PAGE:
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TrooperHales
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Poor DVD quality

Jul 24, 2013 5:48 PM

When I burn a DVD in Premiere Elements 11, the quality of the DVD is poor. The preview file looks great. The project is a mixture of SD video, HD pics and audio.

 

What am I doing wrong?

 
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  • Currently Being Moderated
    Jul 24, 2013 6:11 PM   in reply to TrooperHales

    TrooperHales

     

    What computer operating system are you running Premiere Elemens 11 on?

     

    In what way is the DVD quality poor...clarity, flicker, jerky motion, audio out of sync, etc?

     

    Since you have a mixed Timeline, what are you or the project setting for the project preset? What are the properties of the source media....

    a. SD video...format, assumed 16:9...file extension

    b. HD video...format, interlaced or progressive...file extension

    c. photos...how many and what pixel dimensions

    d. audio...format, file extension

     

    Can we assume you target is DVD-VIDEO widescreen on DVD disc? Are you working from a PAL or NTSC setup?

     

    Let us see if you can identify anything in the above details that we might pursue in our troubleshooting.

     

    Thanks.

     

    ATR

     
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  • Currently Being Moderated
    Jul 24, 2013 6:52 PM   in reply to TrooperHales

    >SD video, HD pics

     

    You might want to re-size your HD pictures to match your SD project

     

    Photo Scaling for Video http://forums.adobe.com/thread/450798

     
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  • Currently Being Moderated
    Jul 25, 2013 7:39 PM   in reply to TrooperHales

    TrooperHales

     

    For now assuming a NTSC setup and DVD-VIDEO widescreen format on DVD disc...

     

    What are you setting as the project preset for this Premiere Elements 11 on Windows 7 64 bit project?

     

    Since the photos no matter how high their resolution will be reduced to the standard of the export, in your case, 720 x 480 with 16:9 flag, the use of high resolution photos may compromise your results in editing and/or exporting. They may not. You have to define your limits. If you have no problems, proceed. But, when you have problems in your workflow, we need to rule in or out the photo's pixel dimensions as a factor in the results.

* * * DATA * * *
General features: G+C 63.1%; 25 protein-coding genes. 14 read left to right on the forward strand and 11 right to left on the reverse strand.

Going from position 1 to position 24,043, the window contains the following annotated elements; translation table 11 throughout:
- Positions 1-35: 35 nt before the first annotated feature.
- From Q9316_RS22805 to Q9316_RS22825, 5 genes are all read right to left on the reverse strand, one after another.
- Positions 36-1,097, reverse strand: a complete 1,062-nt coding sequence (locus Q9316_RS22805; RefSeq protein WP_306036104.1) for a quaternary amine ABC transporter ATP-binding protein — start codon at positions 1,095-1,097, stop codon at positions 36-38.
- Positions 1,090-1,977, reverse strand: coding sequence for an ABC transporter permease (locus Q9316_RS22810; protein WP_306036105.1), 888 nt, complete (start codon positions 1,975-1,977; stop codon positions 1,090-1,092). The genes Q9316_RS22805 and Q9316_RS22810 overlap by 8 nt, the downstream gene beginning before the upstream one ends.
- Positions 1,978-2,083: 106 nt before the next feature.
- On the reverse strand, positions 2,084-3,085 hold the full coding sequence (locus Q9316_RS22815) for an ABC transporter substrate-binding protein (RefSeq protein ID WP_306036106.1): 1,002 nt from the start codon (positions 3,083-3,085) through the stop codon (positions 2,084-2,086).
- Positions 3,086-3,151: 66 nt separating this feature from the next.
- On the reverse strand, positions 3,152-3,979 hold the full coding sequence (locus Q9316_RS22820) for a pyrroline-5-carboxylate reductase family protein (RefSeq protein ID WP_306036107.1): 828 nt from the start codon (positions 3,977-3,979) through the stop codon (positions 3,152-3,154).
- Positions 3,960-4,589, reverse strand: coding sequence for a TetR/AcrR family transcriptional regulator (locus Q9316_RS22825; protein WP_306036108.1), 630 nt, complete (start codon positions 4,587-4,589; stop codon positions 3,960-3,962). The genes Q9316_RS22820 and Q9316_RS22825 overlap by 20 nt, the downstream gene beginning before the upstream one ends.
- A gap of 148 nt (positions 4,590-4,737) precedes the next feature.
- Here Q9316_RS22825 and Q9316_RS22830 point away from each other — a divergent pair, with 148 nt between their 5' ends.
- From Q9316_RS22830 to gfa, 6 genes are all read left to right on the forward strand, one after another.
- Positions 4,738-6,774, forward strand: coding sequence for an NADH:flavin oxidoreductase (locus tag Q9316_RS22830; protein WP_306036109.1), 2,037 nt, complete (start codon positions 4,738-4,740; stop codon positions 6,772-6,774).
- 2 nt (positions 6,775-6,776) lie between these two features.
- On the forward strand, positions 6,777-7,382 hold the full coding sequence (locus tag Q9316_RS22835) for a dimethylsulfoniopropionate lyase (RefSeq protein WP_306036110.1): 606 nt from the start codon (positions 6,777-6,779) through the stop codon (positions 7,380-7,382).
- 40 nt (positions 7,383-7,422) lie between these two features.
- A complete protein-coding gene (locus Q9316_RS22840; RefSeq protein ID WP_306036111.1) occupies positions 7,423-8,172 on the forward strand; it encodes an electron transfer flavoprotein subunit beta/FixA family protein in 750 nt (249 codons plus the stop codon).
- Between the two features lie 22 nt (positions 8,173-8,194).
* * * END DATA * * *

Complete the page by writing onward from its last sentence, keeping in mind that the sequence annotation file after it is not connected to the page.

The classical comment is 2200 x 1238/1920 x 1080 pixels as the not to exceed for HD and 1000 x 750 or thereabout for SD. These classical suggestions can be stretched somewhat in the later version where you are dealing with a 64 bit application in Premiere Elements on a 64 bit computer operating system. Some can go over these suggestions and succeed; others cannot and are reporting problems in trying to bypass this type of comment. In the latter case, resizing of the photos has resolved the issue.

     

    So, please take a few of the photos that are way over 1920 x 1080 and resize them to at least 1920 x 1080 and then do a mini test run DVD-VIDEO Widescreen on DVD and see if the resizing made any difference in the quality of results obtained at playback of the video on your TV's DVD player.

     

    Are the photos grainy before and after export? Are they just grainy or can the term flicker be applied to their presentation?

     

    Are you finding better, same, or worse quality in your comparison of DVD-VIDEO playback on computer versus TV's DVD player?

     

    We will be watching for your results.

     

    You also want to make sure that you computer is optimized and that the Scratch Disks are directed to a hard drive save location with adequate free space to accept them. Also, is your video and audio card drivers up to date according to the web site of the manufacturer of the card? Is your burner firmware up to date?

     

    Thank you.

     

    ATR

     
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  • Currently Being Moderated